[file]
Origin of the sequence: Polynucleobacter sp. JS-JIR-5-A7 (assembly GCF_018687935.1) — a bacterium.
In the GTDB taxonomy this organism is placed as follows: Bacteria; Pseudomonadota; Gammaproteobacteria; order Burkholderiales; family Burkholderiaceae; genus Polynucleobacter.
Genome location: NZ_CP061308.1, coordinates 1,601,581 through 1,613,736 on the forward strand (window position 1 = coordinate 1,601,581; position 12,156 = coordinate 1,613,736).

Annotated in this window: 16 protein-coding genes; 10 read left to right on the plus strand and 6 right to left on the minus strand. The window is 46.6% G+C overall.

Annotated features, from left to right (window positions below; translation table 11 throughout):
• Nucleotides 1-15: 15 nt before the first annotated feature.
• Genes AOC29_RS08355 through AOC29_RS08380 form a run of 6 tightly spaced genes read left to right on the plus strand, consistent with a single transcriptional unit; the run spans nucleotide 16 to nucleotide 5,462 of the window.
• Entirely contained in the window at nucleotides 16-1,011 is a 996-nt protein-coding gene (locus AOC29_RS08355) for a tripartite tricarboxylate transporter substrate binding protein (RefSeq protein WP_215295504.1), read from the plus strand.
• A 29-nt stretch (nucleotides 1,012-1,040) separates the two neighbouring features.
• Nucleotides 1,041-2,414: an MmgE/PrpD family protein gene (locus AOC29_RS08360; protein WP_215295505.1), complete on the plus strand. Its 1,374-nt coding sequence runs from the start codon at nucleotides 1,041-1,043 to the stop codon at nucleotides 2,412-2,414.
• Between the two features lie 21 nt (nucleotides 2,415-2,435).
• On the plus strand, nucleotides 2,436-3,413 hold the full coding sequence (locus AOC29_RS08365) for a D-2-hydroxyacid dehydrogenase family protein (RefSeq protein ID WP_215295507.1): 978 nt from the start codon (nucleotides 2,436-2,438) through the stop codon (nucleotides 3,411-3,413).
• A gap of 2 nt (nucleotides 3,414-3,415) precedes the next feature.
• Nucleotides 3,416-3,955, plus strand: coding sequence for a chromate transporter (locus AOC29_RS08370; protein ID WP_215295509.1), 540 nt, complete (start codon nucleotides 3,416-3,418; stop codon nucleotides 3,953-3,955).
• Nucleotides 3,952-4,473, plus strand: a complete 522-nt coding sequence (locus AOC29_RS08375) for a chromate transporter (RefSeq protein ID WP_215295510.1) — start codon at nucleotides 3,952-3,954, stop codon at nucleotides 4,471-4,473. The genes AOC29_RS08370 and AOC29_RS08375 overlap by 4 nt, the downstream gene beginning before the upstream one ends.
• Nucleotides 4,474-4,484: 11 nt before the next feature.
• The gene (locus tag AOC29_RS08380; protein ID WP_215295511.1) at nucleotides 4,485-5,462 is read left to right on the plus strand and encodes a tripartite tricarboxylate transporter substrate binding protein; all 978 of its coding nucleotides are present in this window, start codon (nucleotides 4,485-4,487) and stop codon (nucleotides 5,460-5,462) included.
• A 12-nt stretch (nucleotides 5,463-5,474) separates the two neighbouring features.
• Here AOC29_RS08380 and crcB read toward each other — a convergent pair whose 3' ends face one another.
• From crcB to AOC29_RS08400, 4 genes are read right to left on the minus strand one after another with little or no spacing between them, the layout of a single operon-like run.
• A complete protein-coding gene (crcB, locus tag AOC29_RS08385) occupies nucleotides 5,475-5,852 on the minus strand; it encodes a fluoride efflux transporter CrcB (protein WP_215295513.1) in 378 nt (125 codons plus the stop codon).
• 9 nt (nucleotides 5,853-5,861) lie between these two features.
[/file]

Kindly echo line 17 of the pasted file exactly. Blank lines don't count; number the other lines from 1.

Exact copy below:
• The gene (locus tag AOC29_RS08380; protein ID WP_215295511.1) at nucleotides 4,485-5,462 is read left to right on the plus strand and encodes a tripartite tricarboxylate transporter substrate binding protein; all 978 of its coding nucleotides are present in this window, start codon (nucleotides 4,485-4,487) and stop codon (nucleotides 5,460-5,462) included.